Posted by Tim Vidra / Tuesday, August 6, 2013
Recipe: Hungarian Yellow Wax Bean Soup
My dad doesn't remember but I have a distinct memory of my Hungarian grandmother making soup with these yellow wax beans. She loved sour cream and would make any excuse she had to put a dollop on this or a dollop on that. Since this recipe calls for 1 full cup of sour cream, I'm sure that was her draw to this soup — besides the fact she grew these beans right in her own backyard!
- 1 pound fresh trimmed yellow wax beans (ends removed and cut into 2-inch pieces)
- 1/2 cup diced celery root
- 6 1/4 cups cup water
- 1t salt
- 2T butter
- 2T flour
- 1/2t pepper
- 1/2t sweet Hungarian paprika (plus additional for sprinkling)
- 1 cup sour cream
Add salt to the water and bring water to a boil with the celery root. Once the water begins to boil add the yellow wax beans, allowing them to simmer until soft. This will take about 8-10 minutes. Remove from heat and allow the beans to begin cooling in the liquid. Do not drain.
The next step is making the roux. Roux's sound intimidating but are really quite simple. Melt your butter in a sauce pan, add the flour and whisk while on the stove. You really want the flour to become a light amber color, so be careful not to burn it. You can remove it from the heat, whisking as needed to obtain this consistency and hue.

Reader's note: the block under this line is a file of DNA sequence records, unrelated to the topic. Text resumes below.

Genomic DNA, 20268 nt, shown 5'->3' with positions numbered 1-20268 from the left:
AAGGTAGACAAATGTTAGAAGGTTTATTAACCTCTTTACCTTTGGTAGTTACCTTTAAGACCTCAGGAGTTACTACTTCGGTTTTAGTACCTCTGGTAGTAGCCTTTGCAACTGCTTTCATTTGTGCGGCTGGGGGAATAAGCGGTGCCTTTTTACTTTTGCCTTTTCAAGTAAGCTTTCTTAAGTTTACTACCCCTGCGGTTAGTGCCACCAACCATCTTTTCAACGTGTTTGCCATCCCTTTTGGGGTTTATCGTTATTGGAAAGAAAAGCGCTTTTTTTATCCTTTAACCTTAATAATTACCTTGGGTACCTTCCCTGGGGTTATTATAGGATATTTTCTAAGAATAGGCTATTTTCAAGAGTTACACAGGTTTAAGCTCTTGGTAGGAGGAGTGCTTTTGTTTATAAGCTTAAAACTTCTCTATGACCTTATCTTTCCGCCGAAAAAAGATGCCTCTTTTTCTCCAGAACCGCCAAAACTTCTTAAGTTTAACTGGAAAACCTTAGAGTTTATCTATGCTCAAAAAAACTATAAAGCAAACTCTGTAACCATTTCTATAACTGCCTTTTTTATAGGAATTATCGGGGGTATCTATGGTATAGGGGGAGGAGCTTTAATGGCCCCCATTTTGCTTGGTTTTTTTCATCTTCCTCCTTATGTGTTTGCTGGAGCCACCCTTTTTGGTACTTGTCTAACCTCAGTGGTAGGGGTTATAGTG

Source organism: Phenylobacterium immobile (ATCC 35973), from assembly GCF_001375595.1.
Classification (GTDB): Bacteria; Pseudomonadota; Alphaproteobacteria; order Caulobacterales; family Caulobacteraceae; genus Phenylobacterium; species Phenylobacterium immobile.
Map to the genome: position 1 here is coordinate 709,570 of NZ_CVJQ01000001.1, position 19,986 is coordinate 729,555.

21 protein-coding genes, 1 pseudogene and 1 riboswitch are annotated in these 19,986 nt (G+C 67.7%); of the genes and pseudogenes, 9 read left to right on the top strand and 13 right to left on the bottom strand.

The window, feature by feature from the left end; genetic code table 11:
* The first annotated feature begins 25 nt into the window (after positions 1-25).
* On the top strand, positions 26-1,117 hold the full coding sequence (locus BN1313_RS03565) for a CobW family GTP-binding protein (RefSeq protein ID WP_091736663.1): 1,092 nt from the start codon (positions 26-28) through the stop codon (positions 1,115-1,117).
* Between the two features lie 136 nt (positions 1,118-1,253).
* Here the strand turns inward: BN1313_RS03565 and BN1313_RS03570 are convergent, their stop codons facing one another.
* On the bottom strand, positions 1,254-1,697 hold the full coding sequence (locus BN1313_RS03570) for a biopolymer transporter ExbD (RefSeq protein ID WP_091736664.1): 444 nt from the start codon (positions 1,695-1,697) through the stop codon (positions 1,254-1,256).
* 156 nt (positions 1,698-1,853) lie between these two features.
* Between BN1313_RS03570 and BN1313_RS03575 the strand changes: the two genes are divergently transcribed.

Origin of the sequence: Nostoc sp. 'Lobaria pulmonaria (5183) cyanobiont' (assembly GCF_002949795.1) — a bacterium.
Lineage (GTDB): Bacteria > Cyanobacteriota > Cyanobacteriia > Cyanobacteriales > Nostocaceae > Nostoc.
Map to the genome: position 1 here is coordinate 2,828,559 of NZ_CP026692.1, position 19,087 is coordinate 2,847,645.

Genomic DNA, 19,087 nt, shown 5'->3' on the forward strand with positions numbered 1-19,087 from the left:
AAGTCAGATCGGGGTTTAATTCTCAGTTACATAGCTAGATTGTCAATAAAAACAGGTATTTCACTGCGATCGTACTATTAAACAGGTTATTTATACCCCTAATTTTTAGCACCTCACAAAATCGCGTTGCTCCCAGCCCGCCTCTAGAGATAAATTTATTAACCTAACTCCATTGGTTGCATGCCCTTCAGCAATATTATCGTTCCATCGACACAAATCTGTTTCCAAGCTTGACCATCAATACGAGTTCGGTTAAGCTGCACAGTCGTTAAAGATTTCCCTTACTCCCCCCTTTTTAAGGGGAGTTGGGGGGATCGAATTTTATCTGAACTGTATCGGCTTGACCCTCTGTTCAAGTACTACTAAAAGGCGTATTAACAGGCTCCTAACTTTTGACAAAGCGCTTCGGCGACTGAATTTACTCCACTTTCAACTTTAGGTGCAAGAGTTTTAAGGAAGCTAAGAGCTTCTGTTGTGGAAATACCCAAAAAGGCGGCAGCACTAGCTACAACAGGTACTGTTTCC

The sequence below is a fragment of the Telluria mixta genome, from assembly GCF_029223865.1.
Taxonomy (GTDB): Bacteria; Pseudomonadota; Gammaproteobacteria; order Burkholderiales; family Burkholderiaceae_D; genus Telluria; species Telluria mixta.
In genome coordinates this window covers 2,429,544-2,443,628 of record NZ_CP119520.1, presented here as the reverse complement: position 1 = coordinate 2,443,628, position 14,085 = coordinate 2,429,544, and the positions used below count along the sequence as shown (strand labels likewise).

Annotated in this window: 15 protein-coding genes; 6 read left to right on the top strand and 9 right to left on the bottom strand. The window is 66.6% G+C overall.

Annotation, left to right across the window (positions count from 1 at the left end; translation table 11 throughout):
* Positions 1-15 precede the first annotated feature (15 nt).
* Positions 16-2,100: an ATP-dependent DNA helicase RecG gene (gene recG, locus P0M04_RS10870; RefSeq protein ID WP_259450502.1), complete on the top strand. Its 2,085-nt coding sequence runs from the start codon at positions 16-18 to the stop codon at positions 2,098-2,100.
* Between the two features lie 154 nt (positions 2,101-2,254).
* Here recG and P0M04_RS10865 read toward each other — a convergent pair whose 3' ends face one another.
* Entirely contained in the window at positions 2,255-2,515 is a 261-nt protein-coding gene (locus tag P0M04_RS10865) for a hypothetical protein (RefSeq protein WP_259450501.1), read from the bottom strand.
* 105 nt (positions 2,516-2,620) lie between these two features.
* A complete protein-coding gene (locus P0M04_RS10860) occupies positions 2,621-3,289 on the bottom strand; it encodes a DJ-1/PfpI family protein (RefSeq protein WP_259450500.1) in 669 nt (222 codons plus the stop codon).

Next we need to add the pepper and paprika, whisking it into the original roux.
Take 1/4 of the cooking liquid from the beans and whisk it into the roux. Continue adding up to get a smooth paste like pictured above. Remove from the stove and set aside.
Again taking a 1/4 cup of the cooking liquid, slowly pour it into your sour cream, stirring to temper and prevent it from curdling. Once tempered slowly add it to the roux mixture whisking as you pour. You're going for a thick creamy mixture without chunks, so it take a few steps.
We now want to take this mixture and add it to the green beans, stirring to incorporate. Taste and adjust salt and pepper — then call it a done deal!
Sprinkle each bowl with paprika before serving. This is a wonderful summer soup of which I have fond memories. It can be served at room temperature, warmed, or my favorite — cold.
E.A.T. local E.A.T. well